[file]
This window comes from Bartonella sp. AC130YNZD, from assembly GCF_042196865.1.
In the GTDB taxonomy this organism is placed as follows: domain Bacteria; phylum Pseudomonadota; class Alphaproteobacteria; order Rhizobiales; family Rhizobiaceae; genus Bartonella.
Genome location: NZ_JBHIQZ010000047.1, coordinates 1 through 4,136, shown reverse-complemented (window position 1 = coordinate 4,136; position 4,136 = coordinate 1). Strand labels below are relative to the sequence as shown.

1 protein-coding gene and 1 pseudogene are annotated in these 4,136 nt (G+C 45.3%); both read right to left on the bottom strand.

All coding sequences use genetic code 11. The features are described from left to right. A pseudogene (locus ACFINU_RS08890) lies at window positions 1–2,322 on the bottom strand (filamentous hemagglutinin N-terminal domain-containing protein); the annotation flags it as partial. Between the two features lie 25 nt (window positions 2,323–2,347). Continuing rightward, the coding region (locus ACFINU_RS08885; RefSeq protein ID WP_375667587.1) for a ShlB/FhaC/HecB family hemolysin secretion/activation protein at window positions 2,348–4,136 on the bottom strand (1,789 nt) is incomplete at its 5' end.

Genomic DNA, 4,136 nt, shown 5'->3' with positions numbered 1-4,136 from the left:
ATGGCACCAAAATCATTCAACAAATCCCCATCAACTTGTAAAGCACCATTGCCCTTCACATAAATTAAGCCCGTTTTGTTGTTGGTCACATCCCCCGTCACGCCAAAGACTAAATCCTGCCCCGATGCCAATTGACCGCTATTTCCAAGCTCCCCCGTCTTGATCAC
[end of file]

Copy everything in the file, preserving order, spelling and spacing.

This window comes from Bartonella sp. AC130YNZD, from assembly GCF_042196865.1.
In the GTDB taxonomy this organism is placed as follows: domain Bacteria; phylum Pseudomonadota; class Alphaproteobacteria; order Rhizobiales; family Rhizobiaceae; genus Bartonella.
Genome location: NZ_JBHIQZ010000047.1, coordinates 1 through 4,136, shown reverse-complemented (window position 1 = coordinate 4,136; position 4,136 = coordinate 1). Strand labels below are relative to the sequence as shown.

1 protein-coding gene and 1 pseudogene are annotated in these 4,136 nt (G+C 45.3%); both read right to left on the bottom strand.

All coding sequences use genetic code 11. The features are described from left to right. A pseudogene (locus ACFINU_RS08890) lies at window positions 1–2,322 on the bottom strand (filamentous hemagglutinin N-terminal domain-containing protein); the annotation flags it as partial. Between the two features lie 25 nt (window positions 2,323–2,347). Continuing rightward, the coding region (locus ACFINU_RS08885; RefSeq protein ID WP_375667587.1) for a ShlB/FhaC/HecB family hemolysin secretion/activation protein at window positions 2,348–4,136 on the bottom strand (1,789 nt) is incomplete at its 5' end.

Genomic DNA, 4,136 nt, shown 5'->3' with positions numbered 1-4,136 from the left:
ATGGCACCAAAATCATTCAACAAATCCCCATCAACTTGTAAAGCACCATTGCCCTTCACATAAATTAAGCCCGTTTTGTTGTTGGTCACATCCCCCGTCACGCCAAAGACTAAATCCTGCCCCGATGCCAATTGACCGCTATTTCCAAGCTCCCCCGTCTTGATCAC